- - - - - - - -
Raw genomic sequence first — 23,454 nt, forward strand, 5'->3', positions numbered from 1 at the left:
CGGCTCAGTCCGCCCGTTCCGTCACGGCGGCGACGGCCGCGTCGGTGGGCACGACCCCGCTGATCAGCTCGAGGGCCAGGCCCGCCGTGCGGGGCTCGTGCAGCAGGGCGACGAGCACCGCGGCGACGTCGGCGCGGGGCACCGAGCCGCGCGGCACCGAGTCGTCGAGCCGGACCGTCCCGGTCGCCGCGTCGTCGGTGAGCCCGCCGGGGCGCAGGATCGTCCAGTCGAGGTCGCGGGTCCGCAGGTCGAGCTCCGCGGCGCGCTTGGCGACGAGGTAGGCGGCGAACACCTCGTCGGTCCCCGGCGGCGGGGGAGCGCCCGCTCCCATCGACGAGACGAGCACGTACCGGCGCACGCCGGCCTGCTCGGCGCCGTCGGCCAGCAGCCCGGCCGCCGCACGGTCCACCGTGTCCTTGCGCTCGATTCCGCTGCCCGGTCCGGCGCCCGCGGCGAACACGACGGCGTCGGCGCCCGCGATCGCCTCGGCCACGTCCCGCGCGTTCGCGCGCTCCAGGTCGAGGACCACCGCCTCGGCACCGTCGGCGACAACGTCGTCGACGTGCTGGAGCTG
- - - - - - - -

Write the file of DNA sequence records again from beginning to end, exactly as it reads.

Raw genomic sequence first — 23,454 nt, forward strand, 5'->3', positions numbered from 1 at the left:
CGGCTCAGTCCGCCCGTTCCGTCACGGCGGCGACGGCCGCGTCGGTGGGCACGACCCCGCTGATCAGCTCGAGGGCCAGGCCCGCCGTGCGGGGCTCGTGCAGCAGGGCGACGAGCACCGCGGCGACGTCGGCGCGGGGCACCGAGCCGCGCGGCACCGAGTCGTCGAGCCGGACCGTCCCGGTCGCCGCGTCGTCGGTGAGCCCGCCGGGGCGCAGGATCGTCCAGTCGAGGTCGCGGGTCCGCAGGTCGAGCTCCGCGGCGCGCTTGGCGACGAGGTAGGCGGCGAACACCTCGTCGGTCCCCGGCGGCGGGGGAGCGCCCGCTCCCATCGACGAGACGAGCACGTACCGGCGCACGCCGGCCTGCTCGGCGCCGTCGGCCAGCAGCCCGGCCGCCGCACGGTCCACCGTGTCCTTGCGCTCGATTCCGCTGCCCGGTCCGGCGCCCGCGGCGAACACGACGGCGTCGGCGCCCGCGATCGCCTCGGCCACGTCCCGCGCGTTCGCGCGCTCCAGGTCGAGGACCACCGCCTCGGCACCGTCGGCGACAACGTCGTCGACGTGCTGGAGCTG